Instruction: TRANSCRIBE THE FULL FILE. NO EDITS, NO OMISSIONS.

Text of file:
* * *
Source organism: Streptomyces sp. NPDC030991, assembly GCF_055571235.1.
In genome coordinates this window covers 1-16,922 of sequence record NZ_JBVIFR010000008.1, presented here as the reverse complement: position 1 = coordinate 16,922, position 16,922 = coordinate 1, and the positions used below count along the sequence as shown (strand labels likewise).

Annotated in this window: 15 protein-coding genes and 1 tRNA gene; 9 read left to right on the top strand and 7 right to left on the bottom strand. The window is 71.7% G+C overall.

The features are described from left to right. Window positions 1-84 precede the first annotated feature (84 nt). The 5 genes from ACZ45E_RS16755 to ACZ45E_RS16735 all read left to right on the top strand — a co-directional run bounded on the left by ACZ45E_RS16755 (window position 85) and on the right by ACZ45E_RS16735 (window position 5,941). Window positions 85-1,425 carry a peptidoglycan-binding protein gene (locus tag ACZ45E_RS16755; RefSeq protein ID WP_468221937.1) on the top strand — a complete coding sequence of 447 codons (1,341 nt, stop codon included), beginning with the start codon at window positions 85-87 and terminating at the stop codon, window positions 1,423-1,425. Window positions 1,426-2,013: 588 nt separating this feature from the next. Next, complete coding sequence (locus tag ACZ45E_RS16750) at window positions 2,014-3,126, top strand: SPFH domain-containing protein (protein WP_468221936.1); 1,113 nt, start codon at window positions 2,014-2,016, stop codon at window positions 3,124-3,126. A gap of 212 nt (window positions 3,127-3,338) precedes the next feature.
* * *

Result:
Source organism: Streptomyces sp. NPDC030991, assembly GCF_055571235.1.
In genome coordinates this window covers 1-16,922 of sequence record NZ_JBVIFR010000008.1, presented here as the reverse complement: position 1 = coordinate 16,922, position 16,922 = coordinate 1, and the positions used below count along the sequence as shown (strand labels likewise).

Annotated in this window: 15 protein-coding genes and 1 tRNA gene; 9 read left to right on the top strand and 7 right to left on the bottom strand. The window is 71.7% G+C overall.

The features are described from left to right. Window positions 1-84 precede the first annotated feature (84 nt). The 5 genes from ACZ45E_RS16755 to ACZ45E_RS16735 all read left to right on the top strand — a co-directional run bounded on the left by ACZ45E_RS16755 (window position 85) and on the right by ACZ45E_RS16735 (window position 5,941). Window positions 85-1,425 carry a peptidoglycan-binding protein gene (locus tag ACZ45E_RS16755; RefSeq protein ID WP_468221937.1) on the top strand — a complete coding sequence of 447 codons (1,341 nt, stop codon included), beginning with the start codon at window positions 85-87 and terminating at the stop codon, window positions 1,423-1,425. Window positions 1,426-2,013: 588 nt separating this feature from the next. Next, complete coding sequence (locus tag ACZ45E_RS16750) at window positions 2,014-3,126, top strand: SPFH domain-containing protein (protein WP_468221936.1); 1,113 nt, start codon at window positions 2,014-2,016, stop codon at window positions 3,124-3,126. A gap of 212 nt (window positions 3,127-3,338) precedes the next feature.